A man has received 10 years in prison for hacking and stalking dozens of victims online.
On Tuesday, U.S. District Judge Robert Hinkle sentenced Michael Daniel Reubens, 31, to 10 years in prison for online stalking, gaining unauthorized access to a protected computer, and aggravated identity theft.
The convicted will need to pay a $15,000 fine and $1,550 in restitution costs in addition to serving out his prison sentence, reports Syracuse.com.
Court documents reveal that Reubens stalked more than a dozen young women online between January 2012 and January 2015.
In one instance, the criminal hacked into a victim's university Blackboard portal email account. A police investigation later determined that Reubens had 470 files with over 5,000 references of the victim stored on his MacBook Pro.
The Washington Post writes that the stalker also compromised the accounts and privacy of his former co-workers.
After finding the Facebook profile of one woman who worked in the same building as him, he figured out her Yahoo! email account and password and abused that access to find nude pictures she had sent to her husband. Reubens then posted those images online, and someone she knew ultimately recognized her.
For another victim, it was even worse. Records show that the man hacked into his ex-girlfriend's coworker's sister's account and posted a doctored image of the co-worker performing oral sex online. He also shared that image with the co-worker's 15-year-old nephew, with whom he had been maintaining correspondence.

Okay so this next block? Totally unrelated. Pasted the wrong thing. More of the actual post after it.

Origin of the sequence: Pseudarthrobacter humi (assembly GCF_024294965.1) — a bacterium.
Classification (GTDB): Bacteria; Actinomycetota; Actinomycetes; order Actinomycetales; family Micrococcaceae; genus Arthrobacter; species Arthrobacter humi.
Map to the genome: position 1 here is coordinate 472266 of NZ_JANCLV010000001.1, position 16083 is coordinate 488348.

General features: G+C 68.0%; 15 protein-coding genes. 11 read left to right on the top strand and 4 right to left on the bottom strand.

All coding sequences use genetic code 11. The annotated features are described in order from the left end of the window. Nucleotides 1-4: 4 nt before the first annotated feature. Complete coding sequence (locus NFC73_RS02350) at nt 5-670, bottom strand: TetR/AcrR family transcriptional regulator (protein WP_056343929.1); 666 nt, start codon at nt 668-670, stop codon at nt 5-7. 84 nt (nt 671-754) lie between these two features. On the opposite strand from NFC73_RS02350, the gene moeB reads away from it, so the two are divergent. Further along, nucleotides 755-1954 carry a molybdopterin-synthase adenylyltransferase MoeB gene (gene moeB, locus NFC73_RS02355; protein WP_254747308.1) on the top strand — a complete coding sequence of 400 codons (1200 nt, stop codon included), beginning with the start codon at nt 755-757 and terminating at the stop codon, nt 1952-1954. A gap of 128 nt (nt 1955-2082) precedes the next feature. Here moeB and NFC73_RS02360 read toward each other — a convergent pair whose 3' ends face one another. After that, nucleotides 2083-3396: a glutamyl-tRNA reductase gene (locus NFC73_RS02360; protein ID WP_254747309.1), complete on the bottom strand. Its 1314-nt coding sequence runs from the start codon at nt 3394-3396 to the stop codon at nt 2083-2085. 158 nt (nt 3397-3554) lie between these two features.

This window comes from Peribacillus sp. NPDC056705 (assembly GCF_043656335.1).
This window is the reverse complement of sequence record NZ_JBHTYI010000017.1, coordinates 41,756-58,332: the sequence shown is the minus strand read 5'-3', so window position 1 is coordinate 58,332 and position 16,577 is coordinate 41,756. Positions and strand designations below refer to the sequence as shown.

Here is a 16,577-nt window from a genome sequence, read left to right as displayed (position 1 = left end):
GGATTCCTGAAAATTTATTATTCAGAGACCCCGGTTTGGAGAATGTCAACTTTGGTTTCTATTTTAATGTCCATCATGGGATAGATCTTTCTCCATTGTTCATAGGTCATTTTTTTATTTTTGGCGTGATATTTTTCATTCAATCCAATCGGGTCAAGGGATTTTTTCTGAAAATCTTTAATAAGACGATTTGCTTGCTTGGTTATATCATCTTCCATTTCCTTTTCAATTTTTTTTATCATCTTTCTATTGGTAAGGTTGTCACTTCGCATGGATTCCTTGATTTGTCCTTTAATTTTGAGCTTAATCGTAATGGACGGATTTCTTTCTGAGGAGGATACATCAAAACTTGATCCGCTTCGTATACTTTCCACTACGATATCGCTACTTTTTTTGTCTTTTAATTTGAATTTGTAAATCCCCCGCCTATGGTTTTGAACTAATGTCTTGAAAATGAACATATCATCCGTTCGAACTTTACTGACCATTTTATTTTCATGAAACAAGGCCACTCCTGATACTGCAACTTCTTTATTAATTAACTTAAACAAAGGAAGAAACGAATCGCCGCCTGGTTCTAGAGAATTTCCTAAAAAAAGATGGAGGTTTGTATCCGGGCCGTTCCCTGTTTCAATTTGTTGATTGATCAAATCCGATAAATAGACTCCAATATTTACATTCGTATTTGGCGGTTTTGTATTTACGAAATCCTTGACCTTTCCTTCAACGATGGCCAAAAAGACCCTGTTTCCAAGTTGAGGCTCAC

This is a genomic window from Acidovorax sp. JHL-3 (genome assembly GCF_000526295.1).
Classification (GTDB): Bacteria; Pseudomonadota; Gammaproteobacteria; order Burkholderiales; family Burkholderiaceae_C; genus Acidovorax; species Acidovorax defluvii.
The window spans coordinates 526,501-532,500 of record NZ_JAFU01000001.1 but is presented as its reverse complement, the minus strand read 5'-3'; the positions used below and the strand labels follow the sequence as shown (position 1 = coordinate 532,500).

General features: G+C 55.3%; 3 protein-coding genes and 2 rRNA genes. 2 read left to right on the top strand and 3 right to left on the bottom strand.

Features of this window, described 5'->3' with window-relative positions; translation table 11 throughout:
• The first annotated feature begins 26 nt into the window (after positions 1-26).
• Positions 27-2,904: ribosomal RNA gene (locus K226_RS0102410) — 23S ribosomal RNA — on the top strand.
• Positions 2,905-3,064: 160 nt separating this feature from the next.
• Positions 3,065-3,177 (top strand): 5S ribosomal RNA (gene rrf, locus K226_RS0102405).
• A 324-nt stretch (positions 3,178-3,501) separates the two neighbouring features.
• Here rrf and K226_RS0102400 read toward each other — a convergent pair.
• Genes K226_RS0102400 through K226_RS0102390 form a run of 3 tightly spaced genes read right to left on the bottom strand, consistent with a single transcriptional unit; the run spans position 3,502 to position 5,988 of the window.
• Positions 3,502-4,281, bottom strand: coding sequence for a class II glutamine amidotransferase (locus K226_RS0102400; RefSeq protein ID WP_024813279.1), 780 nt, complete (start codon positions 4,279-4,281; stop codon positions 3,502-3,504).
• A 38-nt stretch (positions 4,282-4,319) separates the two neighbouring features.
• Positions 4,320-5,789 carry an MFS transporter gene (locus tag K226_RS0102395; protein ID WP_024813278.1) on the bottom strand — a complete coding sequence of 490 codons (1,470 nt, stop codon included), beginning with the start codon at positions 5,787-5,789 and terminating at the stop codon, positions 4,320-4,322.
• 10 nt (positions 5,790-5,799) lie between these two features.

Reubens was arrested in January 2015 and indicted in September.
When he pled guilty to his offences in December, his legal counsel asked Judge Hinkle for leniency, arguing that online stalking is not as serious an offence as robbery or drug dealing. Apparently, the judge disagreed.
"This sentence sends an unequivocal message to anyone tempted to use a computer as a weapon to victimize and steal the identities of others: Expect to be prosecuted. And expect to go to prison," acting United States attorney Canova stated, as quoted by Help Net Security.
This case was investigated by the United States Immigration and Customs Enforcement Homeland Security Investigations, the Florida State University Police Department, and the Leon County Sheriff’s Office, and it is being prosecuted by Assistant U.S. Attorney Jason S. Beaton.